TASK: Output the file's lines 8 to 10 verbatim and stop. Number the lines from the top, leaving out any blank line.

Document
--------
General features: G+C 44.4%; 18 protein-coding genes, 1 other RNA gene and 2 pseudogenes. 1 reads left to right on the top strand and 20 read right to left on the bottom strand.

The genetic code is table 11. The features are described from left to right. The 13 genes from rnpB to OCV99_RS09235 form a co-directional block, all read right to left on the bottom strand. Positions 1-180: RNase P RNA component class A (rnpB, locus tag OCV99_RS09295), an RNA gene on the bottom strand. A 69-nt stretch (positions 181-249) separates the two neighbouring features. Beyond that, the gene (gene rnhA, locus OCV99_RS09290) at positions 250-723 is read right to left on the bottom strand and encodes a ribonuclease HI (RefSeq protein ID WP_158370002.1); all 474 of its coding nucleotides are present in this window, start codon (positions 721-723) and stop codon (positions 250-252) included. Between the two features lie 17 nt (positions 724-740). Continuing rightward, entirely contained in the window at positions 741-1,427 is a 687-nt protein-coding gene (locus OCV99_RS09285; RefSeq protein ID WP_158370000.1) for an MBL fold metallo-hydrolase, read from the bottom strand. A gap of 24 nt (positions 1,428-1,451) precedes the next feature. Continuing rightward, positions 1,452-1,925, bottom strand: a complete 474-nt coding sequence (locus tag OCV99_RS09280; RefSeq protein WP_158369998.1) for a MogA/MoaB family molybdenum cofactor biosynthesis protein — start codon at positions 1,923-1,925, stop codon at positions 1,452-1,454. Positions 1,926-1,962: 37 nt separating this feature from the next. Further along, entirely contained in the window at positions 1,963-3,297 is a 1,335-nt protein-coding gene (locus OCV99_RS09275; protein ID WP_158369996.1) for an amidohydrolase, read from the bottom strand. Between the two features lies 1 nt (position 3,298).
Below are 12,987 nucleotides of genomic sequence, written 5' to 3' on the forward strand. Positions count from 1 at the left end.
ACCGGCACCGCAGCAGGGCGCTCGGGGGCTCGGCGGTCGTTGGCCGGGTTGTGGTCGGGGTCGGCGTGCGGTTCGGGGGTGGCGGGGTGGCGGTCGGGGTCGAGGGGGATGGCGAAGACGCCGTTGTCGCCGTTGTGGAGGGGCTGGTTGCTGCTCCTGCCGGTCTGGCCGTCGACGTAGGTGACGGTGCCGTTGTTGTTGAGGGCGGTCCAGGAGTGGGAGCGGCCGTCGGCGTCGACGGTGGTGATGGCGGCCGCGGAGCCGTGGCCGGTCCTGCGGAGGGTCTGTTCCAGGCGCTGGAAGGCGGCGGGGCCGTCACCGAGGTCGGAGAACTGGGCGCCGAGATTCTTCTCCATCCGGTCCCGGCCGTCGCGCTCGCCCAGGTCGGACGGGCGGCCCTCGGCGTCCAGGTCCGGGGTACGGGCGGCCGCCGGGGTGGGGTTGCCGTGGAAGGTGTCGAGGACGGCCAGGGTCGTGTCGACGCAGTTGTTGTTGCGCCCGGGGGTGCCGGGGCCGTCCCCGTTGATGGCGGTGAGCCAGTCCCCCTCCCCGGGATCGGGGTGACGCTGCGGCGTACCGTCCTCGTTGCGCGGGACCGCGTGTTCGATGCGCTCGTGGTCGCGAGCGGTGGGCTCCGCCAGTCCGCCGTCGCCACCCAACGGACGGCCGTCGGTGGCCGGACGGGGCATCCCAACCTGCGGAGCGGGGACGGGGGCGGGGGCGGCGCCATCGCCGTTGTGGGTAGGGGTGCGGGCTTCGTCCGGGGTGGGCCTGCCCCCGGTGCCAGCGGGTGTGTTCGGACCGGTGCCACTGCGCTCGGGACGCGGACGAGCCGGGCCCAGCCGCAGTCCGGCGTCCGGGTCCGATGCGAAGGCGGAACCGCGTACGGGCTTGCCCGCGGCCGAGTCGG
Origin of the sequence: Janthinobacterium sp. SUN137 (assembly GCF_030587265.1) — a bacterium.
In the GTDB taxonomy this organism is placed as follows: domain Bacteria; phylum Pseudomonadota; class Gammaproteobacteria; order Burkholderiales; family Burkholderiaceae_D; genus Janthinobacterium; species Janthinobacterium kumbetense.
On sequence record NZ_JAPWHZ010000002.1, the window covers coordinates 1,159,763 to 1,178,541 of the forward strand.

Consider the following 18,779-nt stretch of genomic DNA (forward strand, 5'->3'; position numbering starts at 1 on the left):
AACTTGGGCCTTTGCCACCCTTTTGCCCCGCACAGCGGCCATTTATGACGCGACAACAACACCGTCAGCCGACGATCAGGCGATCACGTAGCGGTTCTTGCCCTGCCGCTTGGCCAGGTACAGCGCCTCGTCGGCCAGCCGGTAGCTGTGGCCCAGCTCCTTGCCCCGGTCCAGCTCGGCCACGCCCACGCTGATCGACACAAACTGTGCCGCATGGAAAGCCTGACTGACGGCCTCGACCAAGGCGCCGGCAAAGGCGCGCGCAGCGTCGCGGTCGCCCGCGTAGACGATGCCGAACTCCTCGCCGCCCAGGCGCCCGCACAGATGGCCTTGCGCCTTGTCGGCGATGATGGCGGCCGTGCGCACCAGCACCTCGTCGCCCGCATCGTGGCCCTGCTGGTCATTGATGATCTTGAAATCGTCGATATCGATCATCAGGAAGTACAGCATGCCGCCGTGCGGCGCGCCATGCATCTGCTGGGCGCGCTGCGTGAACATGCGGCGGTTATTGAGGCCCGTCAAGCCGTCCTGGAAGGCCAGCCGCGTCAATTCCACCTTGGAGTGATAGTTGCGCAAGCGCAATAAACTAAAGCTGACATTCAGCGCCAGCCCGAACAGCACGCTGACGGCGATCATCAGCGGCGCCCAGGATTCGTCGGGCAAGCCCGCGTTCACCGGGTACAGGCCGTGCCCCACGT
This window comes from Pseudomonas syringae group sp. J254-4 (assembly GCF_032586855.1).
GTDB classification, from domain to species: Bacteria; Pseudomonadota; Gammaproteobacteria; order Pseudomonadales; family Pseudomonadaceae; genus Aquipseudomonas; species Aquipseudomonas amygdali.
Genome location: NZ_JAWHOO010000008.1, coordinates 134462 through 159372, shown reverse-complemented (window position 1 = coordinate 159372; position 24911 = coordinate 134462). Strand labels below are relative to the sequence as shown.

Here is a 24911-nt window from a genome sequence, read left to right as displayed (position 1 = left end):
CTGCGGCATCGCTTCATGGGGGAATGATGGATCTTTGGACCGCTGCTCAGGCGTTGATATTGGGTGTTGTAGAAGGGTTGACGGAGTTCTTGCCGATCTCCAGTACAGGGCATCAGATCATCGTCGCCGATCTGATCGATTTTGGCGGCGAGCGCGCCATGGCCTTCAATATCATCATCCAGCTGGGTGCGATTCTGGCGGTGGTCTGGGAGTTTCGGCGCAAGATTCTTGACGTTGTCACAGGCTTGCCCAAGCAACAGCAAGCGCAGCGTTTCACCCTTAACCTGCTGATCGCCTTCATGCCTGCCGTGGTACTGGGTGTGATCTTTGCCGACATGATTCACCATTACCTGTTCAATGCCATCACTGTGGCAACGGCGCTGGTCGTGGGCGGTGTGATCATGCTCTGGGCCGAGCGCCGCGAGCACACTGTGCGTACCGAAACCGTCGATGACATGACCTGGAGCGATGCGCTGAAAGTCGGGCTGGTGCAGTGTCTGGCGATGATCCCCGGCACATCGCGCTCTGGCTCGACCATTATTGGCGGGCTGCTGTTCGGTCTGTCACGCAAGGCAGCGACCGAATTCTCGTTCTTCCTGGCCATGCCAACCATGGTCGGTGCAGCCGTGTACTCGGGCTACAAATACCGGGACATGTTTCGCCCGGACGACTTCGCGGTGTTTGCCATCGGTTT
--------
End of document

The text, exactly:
Consider the following 18,779-nt stretch of genomic DNA (forward strand, 5'->3'; position numbering starts at 1 on the left):
AACTTGGGCCTTTGCCACCCTTTTGCCCCGCACAGCGGCCATTTATGACGCGACAACAACACCGTCAGCCGACGATCAGGCGATCACGTAGCGGTTCTTGCCCTGCCGCTTGGCCAGGTACAGCGCCTCGTCGGCCAGCCGGTAGCTGTGGCCCAGCTCCTTGCCCCGGTCCAGCTCGGCCACGCCCACGCTGATCGACACAAACTGTGCCGCATGGAAAGCCTGACTGACGGCCTCGACCAAGGCGCCGGCAAAGGCGCGCGCAGCGTCGCGGTCGCCCGCGTAGACGATGCCGAACTCCTCGCCGCCCAGGCGCCCGCACAGATGGCCTTGCGCCTTGTCGGCGATGATGGCGGCCGTGCGCACCAGCACCTCGTCGCCCGCATCGTGGCCCTGCTGGTCATTGATGATCTTGAAATCGTCGATATCGATCATCAGGAAGTACAGCATGCCGCCGTGCGGCGCGCCATGCATCTGCTGGGCGCGCTGCGTGAACATGCGGCGGTTATTGAGGCCCGTCAAGCCGTCCTGGAAGGCCAGCCGCGTCAATTCCACCTTGGAGTGATAGTTGCGCAAGCGCAATAAACTAAAGCTGACATTCAGCGCCAGCCCGAACAGCACGCTGACGGCGATCATCAGCGGCGCCCAGGATTCGTCGGGCAAGCCCGCGTTCACCGGGTACAGGCCGTGCCCCACGT
This window comes from Pseudomonas syringae group sp. J254-4 (assembly GCF_032586855.1).